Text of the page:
Tuesday, July 27, 2004

Neuromarketing ethics

John Shirley asks that all-important ethical question: "Why is it okay to rip off stupid people?"

He also offers a very entertaining and paranoid resumé and critique of neuromarketing.

They'll use the principles they learned in the lab to manipulate you when you don't know you're being manipulated and on a level of exactitude never before experienced. They're learning how to push your buttons with mind-control efficiency. What happens when these methods are applied to campaign advertising, and speeches? They're learning how to hypnotize you better, my friends, and maybe it's time to snap out of your trance and realize that. They're tinkering in your fucking brain.

Oh it sounds like paranoid ranting now, but eventually these pricks are going to figure out how to beam this shit right in front of your mind's eye. You'll have to PAY EXTRA not to get movie trailers and political ads beamed into your skull, someday. "I can't afford a neuro insulator and man, the headaches..."


Reminds me of Minority Report, the movie, when Tom Cruise is just walking around and having products pitched directly to him.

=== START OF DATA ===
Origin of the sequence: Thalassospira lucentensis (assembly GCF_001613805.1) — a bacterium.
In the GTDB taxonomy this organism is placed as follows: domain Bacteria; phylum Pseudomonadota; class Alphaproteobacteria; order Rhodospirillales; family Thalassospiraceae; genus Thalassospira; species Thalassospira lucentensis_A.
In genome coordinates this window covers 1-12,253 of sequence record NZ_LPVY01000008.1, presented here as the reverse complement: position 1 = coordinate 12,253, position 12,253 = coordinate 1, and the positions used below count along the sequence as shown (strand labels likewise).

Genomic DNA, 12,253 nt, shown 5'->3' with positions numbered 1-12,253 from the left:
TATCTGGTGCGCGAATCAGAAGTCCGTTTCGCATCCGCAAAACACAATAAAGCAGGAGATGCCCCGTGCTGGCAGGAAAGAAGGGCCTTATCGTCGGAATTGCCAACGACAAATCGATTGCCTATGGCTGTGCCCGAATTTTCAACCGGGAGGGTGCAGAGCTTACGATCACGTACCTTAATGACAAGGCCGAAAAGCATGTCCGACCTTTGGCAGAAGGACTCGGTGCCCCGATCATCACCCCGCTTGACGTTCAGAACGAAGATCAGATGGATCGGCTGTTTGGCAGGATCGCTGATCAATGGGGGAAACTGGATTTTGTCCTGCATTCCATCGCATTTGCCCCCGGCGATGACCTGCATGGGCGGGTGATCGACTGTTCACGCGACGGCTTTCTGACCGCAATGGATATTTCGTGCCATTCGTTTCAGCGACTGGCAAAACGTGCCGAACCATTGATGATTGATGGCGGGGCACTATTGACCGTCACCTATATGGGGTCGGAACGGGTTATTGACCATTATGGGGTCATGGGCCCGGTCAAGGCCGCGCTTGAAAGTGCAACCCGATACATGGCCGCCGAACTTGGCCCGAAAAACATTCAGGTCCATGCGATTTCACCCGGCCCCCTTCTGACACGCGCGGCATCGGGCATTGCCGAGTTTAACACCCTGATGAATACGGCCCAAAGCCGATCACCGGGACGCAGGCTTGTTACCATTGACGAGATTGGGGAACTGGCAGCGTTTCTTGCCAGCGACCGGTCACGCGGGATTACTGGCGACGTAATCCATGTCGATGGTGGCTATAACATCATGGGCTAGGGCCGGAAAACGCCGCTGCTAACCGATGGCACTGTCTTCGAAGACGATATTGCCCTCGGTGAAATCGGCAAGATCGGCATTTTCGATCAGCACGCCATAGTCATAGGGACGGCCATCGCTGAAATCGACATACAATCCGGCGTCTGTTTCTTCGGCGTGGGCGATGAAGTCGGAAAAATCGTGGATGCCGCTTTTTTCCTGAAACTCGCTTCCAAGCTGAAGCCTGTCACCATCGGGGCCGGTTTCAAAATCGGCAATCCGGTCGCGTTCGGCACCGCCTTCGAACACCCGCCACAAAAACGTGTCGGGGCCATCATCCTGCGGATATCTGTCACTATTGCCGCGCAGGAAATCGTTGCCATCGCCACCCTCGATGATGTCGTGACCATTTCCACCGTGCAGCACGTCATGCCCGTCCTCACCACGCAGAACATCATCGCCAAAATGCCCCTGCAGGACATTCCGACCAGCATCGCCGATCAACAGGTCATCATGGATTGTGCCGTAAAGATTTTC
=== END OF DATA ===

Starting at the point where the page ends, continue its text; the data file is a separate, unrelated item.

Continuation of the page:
John Underkoffler, a futurist who worked on the film as a science and technology advisor, actually singles this out as something to be feared.

I think the clearest warning comes in relation to the kind of Orwellian or Huxley-esque scenario, where your eyes are constantly being scanned, your identity is being assessed at every moment and your location known at all times. In the movie, of course, that's motivated by principally market concerns, commercial concerns. The idea is that if we can identify you at this place and time, then we can advertise very specific to you. "It's time for a Guinness, John Anderton."

That idea was integral from the very beginning in Steven and Alex's conception. The idea that your privacy was really a thing of the past, that the pure market forces had long since eroded everyone's intimate civil liberties to the point where only the wealthy could afford to not be bothered all the time. That was one of the benefits of extreme wealth, that you could afford to silence some states where stuff wouldn't be yammering at you constantly trying to sell you watches and beer.

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